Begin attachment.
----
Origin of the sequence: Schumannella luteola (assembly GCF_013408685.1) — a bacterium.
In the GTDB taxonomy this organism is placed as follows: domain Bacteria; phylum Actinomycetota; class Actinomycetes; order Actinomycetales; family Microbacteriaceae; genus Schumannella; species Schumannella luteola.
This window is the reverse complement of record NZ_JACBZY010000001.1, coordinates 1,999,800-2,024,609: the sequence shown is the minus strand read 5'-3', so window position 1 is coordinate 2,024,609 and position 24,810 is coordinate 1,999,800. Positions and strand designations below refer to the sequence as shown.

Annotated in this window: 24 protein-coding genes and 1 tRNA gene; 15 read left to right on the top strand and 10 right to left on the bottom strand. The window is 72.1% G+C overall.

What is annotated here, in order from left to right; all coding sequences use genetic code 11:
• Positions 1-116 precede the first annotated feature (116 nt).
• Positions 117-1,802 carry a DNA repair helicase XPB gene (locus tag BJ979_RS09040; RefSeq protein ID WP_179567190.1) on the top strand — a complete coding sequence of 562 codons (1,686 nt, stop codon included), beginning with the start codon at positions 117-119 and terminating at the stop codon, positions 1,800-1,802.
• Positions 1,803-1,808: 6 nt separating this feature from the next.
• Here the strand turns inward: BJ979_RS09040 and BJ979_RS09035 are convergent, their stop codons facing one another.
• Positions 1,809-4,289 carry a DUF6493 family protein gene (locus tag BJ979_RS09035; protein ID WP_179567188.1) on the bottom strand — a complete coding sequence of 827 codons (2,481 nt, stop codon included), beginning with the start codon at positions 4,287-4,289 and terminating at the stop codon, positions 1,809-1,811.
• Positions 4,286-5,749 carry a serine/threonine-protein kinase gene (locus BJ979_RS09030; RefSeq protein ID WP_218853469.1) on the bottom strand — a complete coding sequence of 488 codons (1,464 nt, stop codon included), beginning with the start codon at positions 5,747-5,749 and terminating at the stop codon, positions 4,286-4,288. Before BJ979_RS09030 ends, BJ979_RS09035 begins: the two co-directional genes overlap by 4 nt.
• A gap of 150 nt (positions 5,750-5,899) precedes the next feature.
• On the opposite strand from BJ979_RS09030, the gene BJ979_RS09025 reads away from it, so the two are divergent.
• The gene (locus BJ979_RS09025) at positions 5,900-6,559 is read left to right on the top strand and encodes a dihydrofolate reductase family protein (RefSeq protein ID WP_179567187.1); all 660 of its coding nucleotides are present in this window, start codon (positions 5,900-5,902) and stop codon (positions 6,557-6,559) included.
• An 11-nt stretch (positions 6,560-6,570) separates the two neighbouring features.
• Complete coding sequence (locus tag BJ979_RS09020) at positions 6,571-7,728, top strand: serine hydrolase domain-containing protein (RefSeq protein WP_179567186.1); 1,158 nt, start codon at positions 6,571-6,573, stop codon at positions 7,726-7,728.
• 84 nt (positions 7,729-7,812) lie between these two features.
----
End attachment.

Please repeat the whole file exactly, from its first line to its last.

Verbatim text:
Origin of the sequence: Schumannella luteola (assembly GCF_013408685.1) — a bacterium.
In the GTDB taxonomy this organism is placed as follows: domain Bacteria; phylum Actinomycetota; class Actinomycetes; order Actinomycetales; family Microbacteriaceae; genus Schumannella; species Schumannella luteola.
This window is the reverse complement of record NZ_JACBZY010000001.1, coordinates 1,999,800-2,024,609: the sequence shown is the minus strand read 5'-3', so window position 1 is coordinate 2,024,609 and position 24,810 is coordinate 1,999,800. Positions and strand designations below refer to the sequence as shown.

Annotated in this window: 24 protein-coding genes and 1 tRNA gene; 15 read left to right on the top strand and 10 right to left on the bottom strand. The window is 72.1% G+C overall.

What is annotated here, in order from left to right; all coding sequences use genetic code 11:
• Positions 1-116 precede the first annotated feature (116 nt).
• Positions 117-1,802 carry a DNA repair helicase XPB gene (locus tag BJ979_RS09040; RefSeq protein ID WP_179567190.1) on the top strand — a complete coding sequence of 562 codons (1,686 nt, stop codon included), beginning with the start codon at positions 117-119 and terminating at the stop codon, positions 1,800-1,802.
• Positions 1,803-1,808: 6 nt separating this feature from the next.
• Here the strand turns inward: BJ979_RS09040 and BJ979_RS09035 are convergent, their stop codons facing one another.
• Positions 1,809-4,289 carry a DUF6493 family protein gene (locus tag BJ979_RS09035; protein ID WP_179567188.1) on the bottom strand — a complete coding sequence of 827 codons (2,481 nt, stop codon included), beginning with the start codon at positions 4,287-4,289 and terminating at the stop codon, positions 1,809-1,811.
• Positions 4,286-5,749 carry a serine/threonine-protein kinase gene (locus BJ979_RS09030; RefSeq protein ID WP_218853469.1) on the bottom strand — a complete coding sequence of 488 codons (1,464 nt, stop codon included), beginning with the start codon at positions 5,747-5,749 and terminating at the stop codon, positions 4,286-4,288. Before BJ979_RS09030 ends, BJ979_RS09035 begins: the two co-directional genes overlap by 4 nt.
• A gap of 150 nt (positions 5,750-5,899) precedes the next feature.
• On the opposite strand from BJ979_RS09030, the gene BJ979_RS09025 reads away from it, so the two are divergent.
• The gene (locus BJ979_RS09025) at positions 5,900-6,559 is read left to right on the top strand and encodes a dihydrofolate reductase family protein (RefSeq protein ID WP_179567187.1); all 660 of its coding nucleotides are present in this window, start codon (positions 5,900-5,902) and stop codon (positions 6,557-6,559) included.
• An 11-nt stretch (positions 6,560-6,570) separates the two neighbouring features.
• Complete coding sequence (locus tag BJ979_RS09020) at positions 6,571-7,728, top strand: serine hydrolase domain-containing protein (RefSeq protein WP_179567186.1); 1,158 nt, start codon at positions 6,571-6,573, stop codon at positions 7,726-7,728.
• 84 nt (positions 7,729-7,812) lie between these two features.